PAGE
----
Acting Quality (2 points)

Like The Visual Bible: Matthew, Road to Emmaus has mostly fine acting, even though the cast is not completely culturally authentic.  However, emotions and line delivery are good, even though they tend to be slightly over-practiced at times.  There are some slightly theatrics, and Marchiano is not in his better role in this film, but costuming to good, and there are enough positive elements to make this section above average.

Conclusion

As previously mentioned, the story of the road to Emmaus could have been more effectively utilized as a present-day anchor for flashbacks to other aspects of the Gospel as Jesus explains the Law and the Prophets to the two travelers.  However, as this rendition is, it mainly just feels like a tack-on where it could have been the main thing.  Perhaps another film maker will remake it in the future.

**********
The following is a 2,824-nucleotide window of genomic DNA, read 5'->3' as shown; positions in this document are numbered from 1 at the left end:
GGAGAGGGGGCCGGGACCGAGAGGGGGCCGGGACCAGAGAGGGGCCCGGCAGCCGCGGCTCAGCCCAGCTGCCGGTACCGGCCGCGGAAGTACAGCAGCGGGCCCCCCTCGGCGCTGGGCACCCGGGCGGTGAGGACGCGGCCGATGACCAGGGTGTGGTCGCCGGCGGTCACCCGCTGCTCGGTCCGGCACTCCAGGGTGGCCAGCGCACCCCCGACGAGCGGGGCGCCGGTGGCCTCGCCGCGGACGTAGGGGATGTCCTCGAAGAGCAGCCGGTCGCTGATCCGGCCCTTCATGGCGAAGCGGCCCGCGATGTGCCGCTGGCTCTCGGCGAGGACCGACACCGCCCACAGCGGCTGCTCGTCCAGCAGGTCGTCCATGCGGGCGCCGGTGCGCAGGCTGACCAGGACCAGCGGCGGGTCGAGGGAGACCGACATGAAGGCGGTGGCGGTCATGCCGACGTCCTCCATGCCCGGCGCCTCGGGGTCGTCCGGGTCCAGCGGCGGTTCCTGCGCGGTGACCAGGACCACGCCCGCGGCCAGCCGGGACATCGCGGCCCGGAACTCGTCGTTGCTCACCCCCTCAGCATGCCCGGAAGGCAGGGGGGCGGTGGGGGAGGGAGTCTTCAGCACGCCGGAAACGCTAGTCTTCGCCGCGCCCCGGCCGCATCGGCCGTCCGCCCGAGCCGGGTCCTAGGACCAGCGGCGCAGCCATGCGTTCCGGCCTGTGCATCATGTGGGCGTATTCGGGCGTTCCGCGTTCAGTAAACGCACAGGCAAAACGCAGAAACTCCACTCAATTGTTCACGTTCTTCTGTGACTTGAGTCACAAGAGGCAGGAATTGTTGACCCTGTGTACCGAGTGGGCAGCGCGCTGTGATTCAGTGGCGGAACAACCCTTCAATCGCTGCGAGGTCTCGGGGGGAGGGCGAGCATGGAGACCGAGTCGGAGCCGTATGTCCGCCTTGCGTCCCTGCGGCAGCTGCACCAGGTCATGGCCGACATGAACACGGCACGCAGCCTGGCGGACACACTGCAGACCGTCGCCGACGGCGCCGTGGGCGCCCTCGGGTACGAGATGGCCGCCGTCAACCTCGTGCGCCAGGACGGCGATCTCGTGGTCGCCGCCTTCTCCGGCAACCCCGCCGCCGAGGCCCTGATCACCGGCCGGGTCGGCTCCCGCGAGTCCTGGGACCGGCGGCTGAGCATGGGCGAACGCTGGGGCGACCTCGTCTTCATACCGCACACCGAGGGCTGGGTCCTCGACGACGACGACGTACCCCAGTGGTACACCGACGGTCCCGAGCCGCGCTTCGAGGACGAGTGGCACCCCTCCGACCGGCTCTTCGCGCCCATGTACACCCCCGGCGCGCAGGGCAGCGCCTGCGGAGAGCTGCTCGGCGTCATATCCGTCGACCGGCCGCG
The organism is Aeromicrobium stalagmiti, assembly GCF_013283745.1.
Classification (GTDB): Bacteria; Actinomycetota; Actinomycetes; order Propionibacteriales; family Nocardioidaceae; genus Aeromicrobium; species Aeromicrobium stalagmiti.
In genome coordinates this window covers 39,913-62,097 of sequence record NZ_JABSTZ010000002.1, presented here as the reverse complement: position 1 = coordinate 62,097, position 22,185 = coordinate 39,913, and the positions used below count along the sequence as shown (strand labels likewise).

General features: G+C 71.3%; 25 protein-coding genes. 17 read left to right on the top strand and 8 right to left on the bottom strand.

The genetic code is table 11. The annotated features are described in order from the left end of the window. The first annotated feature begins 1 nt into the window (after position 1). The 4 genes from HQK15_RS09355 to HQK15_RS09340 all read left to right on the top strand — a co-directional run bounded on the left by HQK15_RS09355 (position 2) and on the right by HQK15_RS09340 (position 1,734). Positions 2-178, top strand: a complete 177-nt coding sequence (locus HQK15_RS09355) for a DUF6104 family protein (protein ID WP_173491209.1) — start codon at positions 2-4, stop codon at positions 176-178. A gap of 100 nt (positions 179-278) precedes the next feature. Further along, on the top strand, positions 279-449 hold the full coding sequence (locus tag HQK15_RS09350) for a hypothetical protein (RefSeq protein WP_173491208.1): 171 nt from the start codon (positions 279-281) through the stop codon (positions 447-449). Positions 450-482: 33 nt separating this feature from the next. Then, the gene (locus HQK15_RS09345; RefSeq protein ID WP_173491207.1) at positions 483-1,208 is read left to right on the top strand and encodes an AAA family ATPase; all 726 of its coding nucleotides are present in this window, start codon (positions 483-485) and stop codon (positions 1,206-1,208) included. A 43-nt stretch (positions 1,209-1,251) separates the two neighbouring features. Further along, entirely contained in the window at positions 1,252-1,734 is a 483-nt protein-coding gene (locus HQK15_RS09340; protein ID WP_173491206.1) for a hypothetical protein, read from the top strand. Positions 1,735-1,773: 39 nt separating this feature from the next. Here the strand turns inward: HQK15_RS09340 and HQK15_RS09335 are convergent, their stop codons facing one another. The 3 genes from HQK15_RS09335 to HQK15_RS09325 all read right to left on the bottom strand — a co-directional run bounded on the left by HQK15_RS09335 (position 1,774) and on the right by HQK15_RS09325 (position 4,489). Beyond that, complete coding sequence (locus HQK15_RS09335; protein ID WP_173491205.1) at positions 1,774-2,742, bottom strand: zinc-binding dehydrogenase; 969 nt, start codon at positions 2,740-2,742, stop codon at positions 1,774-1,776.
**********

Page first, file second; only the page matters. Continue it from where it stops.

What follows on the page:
Final Rating: 5 out of 10 points

 

Advertisements

Come Follow Me [2013] (Movie Review)

Plot Summary

When Jesus called Peter to follow Him, Peter never thought he would experience what he experienced.  Jesus called Peter to follow Him no matter what, but Peter faltered at the darkest hour of Jesus’ earthly ministry.  Peter could not understand why Jesus was allowing Himself to be overpowered by evil, so he took matters into his own hands and found himself fallen away was Jesus was taken captive.  However, Jesus gave Peter a second chance after His Resurrection and led Peter to change the world for the sake of Christ.

 

Production Quality (2 points)